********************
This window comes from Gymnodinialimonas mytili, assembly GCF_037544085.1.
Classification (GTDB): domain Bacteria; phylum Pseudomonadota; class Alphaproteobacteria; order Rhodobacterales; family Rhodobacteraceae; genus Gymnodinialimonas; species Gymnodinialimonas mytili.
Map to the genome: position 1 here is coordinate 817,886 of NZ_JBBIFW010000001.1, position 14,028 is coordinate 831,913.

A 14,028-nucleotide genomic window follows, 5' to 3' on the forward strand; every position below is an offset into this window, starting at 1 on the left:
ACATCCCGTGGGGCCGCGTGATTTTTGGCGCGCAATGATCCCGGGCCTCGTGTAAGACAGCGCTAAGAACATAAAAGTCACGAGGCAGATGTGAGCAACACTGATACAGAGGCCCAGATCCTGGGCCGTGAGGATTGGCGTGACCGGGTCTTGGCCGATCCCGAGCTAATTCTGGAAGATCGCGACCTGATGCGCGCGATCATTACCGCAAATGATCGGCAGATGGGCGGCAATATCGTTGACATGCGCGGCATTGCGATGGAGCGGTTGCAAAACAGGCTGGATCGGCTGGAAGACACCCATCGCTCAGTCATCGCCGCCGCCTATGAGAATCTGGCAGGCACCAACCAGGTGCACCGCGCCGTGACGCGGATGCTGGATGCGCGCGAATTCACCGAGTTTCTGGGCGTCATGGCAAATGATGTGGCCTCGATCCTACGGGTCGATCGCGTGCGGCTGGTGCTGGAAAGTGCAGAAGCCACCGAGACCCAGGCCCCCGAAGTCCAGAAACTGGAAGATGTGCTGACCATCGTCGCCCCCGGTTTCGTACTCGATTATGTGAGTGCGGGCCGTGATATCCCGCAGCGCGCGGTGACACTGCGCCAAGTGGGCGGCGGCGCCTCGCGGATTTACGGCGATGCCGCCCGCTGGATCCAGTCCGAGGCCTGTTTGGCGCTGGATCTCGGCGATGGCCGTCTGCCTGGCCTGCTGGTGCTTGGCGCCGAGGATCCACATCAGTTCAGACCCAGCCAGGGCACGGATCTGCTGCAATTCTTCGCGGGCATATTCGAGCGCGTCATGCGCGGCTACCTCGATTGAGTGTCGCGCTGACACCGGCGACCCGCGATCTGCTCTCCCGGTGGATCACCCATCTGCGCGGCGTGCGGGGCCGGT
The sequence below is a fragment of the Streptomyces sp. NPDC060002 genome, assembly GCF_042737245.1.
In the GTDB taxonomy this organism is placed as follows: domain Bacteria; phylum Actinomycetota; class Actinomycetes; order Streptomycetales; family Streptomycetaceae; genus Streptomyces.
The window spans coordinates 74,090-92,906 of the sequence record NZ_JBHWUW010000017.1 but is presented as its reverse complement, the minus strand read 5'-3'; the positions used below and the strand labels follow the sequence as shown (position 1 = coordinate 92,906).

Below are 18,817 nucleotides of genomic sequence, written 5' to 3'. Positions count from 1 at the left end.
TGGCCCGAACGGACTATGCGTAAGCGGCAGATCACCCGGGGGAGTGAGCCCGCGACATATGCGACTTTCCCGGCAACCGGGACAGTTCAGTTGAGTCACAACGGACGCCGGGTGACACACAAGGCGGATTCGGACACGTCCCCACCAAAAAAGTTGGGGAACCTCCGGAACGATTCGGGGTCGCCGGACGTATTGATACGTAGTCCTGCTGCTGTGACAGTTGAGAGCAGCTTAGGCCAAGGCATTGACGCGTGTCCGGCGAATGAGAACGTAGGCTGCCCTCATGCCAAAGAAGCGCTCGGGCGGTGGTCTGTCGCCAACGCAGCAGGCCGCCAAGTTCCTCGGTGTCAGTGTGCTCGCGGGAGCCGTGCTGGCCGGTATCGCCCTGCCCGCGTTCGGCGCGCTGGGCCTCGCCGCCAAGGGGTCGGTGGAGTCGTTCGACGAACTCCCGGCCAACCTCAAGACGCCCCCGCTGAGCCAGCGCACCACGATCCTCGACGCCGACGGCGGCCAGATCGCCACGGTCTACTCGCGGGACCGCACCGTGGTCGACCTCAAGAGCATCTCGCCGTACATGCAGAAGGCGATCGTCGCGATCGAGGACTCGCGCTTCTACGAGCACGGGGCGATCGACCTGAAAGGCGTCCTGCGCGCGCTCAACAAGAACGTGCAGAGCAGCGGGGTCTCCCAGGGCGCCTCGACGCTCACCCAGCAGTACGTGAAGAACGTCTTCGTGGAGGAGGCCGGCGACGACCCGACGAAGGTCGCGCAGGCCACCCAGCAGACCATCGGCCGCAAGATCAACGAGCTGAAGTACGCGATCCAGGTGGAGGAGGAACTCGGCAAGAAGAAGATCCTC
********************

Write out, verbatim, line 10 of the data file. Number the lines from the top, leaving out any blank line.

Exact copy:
TGGCCCGAACGGACTATGCGTAAGCGGCAGATCACCCGGGGGAGTGAGCCCGCGACATATGCGACTTTCCCGGCAACCGGGACAGTTCAGTTGAGTCACAACGGACGCCGGGTGACACACAAGGCGGATTCGGACACGTCCCCACCAAAAAAGTTGGGGAACCTCCGGAACGATTCGGGGTCGCCGGACGTATTGATACGTAGTCCTGCTGCTGTGACAGTTGAGAGCAGCTTAGGCCAAGGCATTGACGCGTGTCCGGCGAATGAGAACGTAGGCTGCCCTCATGCCAAAGAAGCGCTCGGGCGGTGGTCTGTCGCCAACGCAGCAGGCCGCCAAGTTCCTCGGTGTCAGTGTGCTCGCGGGAGCCGTGCTGGCCGGTATCGCCCTGCCCGCGTTCGGCGCGCTGGGCCTCGCCGCCAAGGGGTCGGTGGAGTCGTTCGACGAACTCCCGGCCAACCTCAAGACGCCCCCGCTGAGCCAGCGCACCACGATCCTCGACGCCGACGGCGGCCAGATCGCCACGGTCTACTCGCGGGACCGCACCGTGGTCGACCTCAAGAGCATCTCGCCGTACATGCAGAAGGCGATCGTCGCGATCGAGGACTCGCGCTTCTACGAGCACGGGGCGATCGACCTGAAAGGCGTCCTGCGCGCGCTCAACAAGAACGTGCAGAGCAGCGGGGTCTCCCAGGGCGCCTCGACGCTCACCCAGCAGTACGTGAAGAACGTCTTCGTGGAGGAGGCCGGCGACGACCCGACGAAGGTCGCGCAGGCCACCCAGCAGACCATCGGCCGCAAGATCAACGAGCTGAAGTACGCGATCCAGGTGGAGGAGGAACTCGGCAAGAAGAAGATCCTC